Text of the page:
Happy Monday!!!!!!!!!!!!! *positive burst of energy for the beginning of the week*!!!!!

Thanks for coming to the Alley. It's L.G with you this week. Before I get started, did you check out our Featured Book of the Month? You could win a free book so make sure to head to our contest tab to enter the contest before leaving the blog.

Calling all READERS:

What do lists and ranks mean to you? 
Do you base what books you read or your to-be-read pile on lists like NYT Bestsellers Lists or the amazon ranking lists? And if so, does the sort of list matter?


And how about reviews? Do you read reviews before you buy a book? Does the actual review make a difference or do you just look at how many stars the book was given?

You know those things on Amazon, right above the review, that say "a zillion people found this review helpful" or "a zillion people found this review unhelpful"? Does that ever impact what you read?

I'll be honest--I rarely read reviews before I read a book. Very rarely. I sometimes read reviews after I finish the book because I always like seeing what other people thought/liked/didn't like about things in books. I also don't know where the book reading is on a list or where it ranks. It doesn't really matter, to me.

But I see a lot of this lately and, even though these things don't really influence what I read, I'm not crazy about what I'm seeing--

Authors asking people to do things that will increase their ranking and "likes" and "stars" and so on. I have no problem with authors wanting people who have read their books to give support. We need support as authors. I may not use them, but reviews can be very very beneficial to authors. So, yes, if you have read something and you loved it, like the author, give them stars, give them reviews. 

But what about when they are asking people who have never read their book? What do you guys, as readers, think about authors asking for reviews from someone who hasn't read the book? 
What about authors asking people to "find this review unhelpful" because the reviewer didn't like the book--not because the review itself was unhelpful or bad.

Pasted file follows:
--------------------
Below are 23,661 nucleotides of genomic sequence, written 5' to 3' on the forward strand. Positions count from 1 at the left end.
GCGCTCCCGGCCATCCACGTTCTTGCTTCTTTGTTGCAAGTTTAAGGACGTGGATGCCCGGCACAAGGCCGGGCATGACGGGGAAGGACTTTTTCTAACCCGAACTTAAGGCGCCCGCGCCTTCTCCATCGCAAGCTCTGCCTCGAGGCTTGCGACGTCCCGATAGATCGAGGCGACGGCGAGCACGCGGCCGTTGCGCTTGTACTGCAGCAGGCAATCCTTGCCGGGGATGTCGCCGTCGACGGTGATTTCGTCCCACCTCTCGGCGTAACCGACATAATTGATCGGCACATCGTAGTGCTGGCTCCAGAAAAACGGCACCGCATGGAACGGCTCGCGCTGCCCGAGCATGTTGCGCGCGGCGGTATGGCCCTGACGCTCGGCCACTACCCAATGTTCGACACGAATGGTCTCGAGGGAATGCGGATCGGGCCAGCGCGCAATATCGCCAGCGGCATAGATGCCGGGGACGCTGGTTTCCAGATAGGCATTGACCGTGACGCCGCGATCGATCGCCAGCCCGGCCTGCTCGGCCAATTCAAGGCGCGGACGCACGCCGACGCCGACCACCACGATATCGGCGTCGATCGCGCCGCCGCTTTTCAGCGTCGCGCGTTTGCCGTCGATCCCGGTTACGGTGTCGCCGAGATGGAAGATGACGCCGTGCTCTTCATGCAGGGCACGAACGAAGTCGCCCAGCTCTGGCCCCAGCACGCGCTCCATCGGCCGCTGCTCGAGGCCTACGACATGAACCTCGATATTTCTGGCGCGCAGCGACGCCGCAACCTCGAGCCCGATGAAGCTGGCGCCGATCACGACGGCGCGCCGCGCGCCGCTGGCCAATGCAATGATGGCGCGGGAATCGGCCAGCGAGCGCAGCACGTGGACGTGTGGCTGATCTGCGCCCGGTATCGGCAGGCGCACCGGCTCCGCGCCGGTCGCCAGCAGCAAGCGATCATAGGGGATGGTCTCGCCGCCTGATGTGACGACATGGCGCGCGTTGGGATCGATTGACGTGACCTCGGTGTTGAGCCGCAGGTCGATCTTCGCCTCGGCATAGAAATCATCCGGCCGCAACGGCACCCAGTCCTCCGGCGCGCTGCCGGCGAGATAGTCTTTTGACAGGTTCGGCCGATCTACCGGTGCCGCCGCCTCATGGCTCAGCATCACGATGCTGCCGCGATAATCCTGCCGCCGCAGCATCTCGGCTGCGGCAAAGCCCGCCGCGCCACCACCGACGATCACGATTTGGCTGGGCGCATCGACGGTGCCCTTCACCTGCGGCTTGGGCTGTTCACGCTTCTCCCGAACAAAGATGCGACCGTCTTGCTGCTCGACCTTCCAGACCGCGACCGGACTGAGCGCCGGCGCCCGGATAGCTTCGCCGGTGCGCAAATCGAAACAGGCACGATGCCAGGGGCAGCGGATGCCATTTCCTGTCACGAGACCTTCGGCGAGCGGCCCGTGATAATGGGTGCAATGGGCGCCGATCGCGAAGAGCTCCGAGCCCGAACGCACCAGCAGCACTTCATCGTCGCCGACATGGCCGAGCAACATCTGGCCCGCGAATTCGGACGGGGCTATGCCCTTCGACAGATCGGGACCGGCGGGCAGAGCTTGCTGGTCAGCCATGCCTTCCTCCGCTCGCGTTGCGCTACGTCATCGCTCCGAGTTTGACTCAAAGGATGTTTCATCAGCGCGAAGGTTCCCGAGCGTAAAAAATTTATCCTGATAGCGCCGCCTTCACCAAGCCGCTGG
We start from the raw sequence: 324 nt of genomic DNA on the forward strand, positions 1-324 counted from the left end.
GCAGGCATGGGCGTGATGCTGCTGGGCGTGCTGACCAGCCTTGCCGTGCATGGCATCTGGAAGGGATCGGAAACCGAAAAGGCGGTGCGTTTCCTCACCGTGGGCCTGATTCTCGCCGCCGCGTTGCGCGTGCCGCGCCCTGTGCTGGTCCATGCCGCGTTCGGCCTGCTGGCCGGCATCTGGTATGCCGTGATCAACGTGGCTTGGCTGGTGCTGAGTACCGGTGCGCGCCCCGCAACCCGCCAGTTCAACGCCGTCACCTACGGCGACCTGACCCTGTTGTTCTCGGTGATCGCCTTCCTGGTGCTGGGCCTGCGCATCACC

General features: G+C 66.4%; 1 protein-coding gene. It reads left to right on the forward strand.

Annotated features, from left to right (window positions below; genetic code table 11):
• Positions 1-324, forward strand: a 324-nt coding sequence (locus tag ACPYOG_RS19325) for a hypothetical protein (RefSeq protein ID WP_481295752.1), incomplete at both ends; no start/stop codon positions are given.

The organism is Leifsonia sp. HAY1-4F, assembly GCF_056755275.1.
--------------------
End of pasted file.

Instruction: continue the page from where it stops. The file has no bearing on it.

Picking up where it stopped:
What do you guys think? Do you think asking those sort of favors crosses a line for authors and portrays what may not be accurate? Do you even care about those reviews and ranking and all of that?

As readers, do you have standards you hold authors to when it comes to these sort of things?


AND DON'T FORGET (HENCE THE ALL CAPS) ABOUT OUR PITCH CONTEST WITH AGENT AND AUTHOR LAUREN HAMMON ON WEDNESDAY, AUGUST 8th!!!!!!


HERE  are the rules. So go work on your pitch and come back to give it a shot on Wednesday!

And, don't forget that Thursday will be another round of NA Lit Chat (twitter), hosted by EJ (twitter). I will be there to represent the Alley @NAAlleyblog, so please stop by! #nalitchat



Post a Comment

  1. There are really authors who ask people to rate their books even if they haven't read them?! Wow. I would never have the nerve to do that!

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    1. I know, isn't that crazy! I personally find it apalling.

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  2. What? Rate a book I've never read? Uh, NO!

    As for reviews, I never look at them until I've read the book, then ... maybe. Usually if I didn't enjoy it all that much and want to see if it's just me (sometimes, I swear, I can't have been reading the same book).
    On listings ... I tend not to bother. I'm too out of date for bestseller lists, though there might be an occasion that one tweaks my interest. Generally, a book gets on my list because it sounds good to ME.

    And good luck to all who enter in the pitch contest. ^_^

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    1. I pick books the same way you do-based on what sounds good to me!
      And I know what you mean about not sure if you read the same book as the reviewer did. It's amazing how vast our opinions as readers can be.

      I'm glad we have two readers so far who would never rate a book they didn't read! :)

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  3. I would never rate a book I haven't read. That's silly.